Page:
September is National Desexing Month and RSPCA ACT is reminding all pet owners about the importance of desexing their pets.
RSPCA ACT CEO Michelle Robertson said that desexing plays a crucial part in managing unwanted litters and could reduce numbers of unwanted animals that end up at local RSPCA’s and other rescue groups around the country every year.
In the 2018-19 financial year, RSPCA shelters across Australia took in nearly 125,000 animals.
“Desexing can play a crucial part in managing unwanted litters, which is a global problem,” Ms Robertson said, describing the rates of desexing across the ACT as a “mixed bag”.
“There’s a lot of people who do the right thing,” she said.
“On average, more than half the animals that come into the shelter still aren’t desexed, so there’s a large number of people who still aren’t doing it.”
Desexing decreases the risks of various health and behavioural problems for domesticated animals.
Alongside reducing risks for diseases such as mammary and testicular cancer as well as uterine infections, desexing can also help decrease fighting in male cats, and with it, their exposure to blood and saliva borne diseases such as Feline AIDS (FIV).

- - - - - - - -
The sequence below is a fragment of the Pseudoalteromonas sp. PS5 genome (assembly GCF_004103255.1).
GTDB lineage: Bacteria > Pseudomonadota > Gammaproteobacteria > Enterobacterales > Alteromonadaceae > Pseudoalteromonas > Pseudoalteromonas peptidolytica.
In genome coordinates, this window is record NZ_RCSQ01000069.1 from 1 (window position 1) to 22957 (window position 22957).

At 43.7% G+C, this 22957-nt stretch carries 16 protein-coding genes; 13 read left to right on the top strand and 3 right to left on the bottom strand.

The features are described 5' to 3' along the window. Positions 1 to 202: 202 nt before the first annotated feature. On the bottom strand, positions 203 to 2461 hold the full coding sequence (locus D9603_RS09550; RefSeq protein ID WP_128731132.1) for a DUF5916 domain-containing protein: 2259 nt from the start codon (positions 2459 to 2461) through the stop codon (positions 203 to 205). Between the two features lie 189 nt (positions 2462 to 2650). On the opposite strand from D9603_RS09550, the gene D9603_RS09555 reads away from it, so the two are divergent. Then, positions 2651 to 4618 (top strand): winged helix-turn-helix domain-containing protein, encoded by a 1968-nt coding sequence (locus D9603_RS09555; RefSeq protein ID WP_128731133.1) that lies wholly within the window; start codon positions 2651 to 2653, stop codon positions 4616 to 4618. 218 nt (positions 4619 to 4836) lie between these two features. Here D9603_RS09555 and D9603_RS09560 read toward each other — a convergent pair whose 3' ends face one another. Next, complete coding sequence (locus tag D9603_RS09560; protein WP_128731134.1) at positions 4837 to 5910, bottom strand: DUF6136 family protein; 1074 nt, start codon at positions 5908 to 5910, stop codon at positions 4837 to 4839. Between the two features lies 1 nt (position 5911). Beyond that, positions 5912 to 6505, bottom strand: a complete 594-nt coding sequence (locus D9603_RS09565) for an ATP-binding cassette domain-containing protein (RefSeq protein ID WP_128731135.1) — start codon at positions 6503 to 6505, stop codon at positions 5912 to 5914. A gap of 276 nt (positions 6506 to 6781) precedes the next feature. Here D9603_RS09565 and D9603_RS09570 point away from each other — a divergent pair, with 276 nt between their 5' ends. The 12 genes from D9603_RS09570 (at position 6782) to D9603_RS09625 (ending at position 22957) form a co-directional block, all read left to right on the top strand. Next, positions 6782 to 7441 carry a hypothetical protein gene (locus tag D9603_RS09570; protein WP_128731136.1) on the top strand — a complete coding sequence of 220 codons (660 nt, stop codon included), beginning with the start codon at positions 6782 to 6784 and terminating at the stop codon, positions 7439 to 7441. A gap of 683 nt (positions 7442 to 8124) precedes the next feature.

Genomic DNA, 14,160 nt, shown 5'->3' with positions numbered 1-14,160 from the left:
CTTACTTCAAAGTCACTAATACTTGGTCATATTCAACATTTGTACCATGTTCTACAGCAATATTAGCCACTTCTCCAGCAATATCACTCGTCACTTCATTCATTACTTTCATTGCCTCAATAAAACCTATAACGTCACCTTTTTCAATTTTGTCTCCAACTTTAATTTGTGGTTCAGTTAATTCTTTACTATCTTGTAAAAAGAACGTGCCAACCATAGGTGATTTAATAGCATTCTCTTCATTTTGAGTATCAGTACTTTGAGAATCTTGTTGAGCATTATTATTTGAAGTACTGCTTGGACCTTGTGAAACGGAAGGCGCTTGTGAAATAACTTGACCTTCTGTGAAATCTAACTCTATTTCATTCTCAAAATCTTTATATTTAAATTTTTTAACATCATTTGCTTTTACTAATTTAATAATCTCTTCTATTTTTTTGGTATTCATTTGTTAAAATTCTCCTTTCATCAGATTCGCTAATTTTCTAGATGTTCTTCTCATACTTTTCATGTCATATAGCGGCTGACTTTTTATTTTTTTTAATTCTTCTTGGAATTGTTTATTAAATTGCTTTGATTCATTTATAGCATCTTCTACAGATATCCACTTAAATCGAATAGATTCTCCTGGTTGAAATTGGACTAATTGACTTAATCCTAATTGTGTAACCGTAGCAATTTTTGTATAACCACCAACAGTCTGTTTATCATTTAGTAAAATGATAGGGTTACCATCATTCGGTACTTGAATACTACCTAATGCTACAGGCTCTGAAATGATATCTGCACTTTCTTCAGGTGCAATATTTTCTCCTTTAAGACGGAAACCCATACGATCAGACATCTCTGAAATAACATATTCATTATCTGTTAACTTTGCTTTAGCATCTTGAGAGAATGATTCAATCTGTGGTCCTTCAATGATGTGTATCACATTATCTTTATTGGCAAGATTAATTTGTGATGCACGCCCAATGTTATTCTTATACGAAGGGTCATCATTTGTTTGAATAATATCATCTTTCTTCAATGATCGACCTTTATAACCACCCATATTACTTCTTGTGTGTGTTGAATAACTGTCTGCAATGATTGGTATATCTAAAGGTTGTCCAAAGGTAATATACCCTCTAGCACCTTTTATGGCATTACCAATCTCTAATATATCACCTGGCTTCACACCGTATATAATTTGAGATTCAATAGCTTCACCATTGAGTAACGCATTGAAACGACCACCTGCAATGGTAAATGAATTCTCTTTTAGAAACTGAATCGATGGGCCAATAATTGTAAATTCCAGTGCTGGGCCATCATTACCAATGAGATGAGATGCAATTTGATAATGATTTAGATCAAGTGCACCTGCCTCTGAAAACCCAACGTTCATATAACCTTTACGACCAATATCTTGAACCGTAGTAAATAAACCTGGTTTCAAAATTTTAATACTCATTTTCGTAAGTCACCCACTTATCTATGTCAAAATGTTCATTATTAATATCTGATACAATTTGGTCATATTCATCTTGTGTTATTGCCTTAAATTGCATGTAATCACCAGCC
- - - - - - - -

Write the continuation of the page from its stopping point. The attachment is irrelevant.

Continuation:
In the ACT, all pets that do not hold a registered permit must be desexed by the age of six months.
During the last financial year, RSPCA ACT desexed over 2,100 animals.
‘Kitten season’ starts on cue
RSPCA ACT received their first neonate kittens of spring right on time at the start of September; ‘kitten season’ in Canberra usually runs from early spring through to March-April.
Looking after these kittens until they’re ready for adoption is no easy task for the RSPCA’s volunteers and staff; they must be bottle-fed every few hours, need help with toileting and require around-the-clock monitoring.
During the last financial year, RSPCA ACT rehomed 675 kittens in an “outlier” season that saw a much larger than average number of kittens handed in for rehoming.
That was met by a “massive spike” in adoption uptake in March-April this year as COVID restrictions came into effect.
“It was about three times on averages what we adopt out per week for a few months there … that’s since levelled and what we’ve seen since year-on-year is a drop in adoption rates and animals coming in,” Ms Robertson said.
Ms Robertson warned however that as life returns to normal it’s important people have a transition plan in place for their pets.
“Our pets love having us at home, they’re stimulated, they’re engaged, they’re mentally and physically active,” she said.
“If everything swings back to normal we’d ask the community to think about what that looks like to avoid a hard change in routine for their animals.”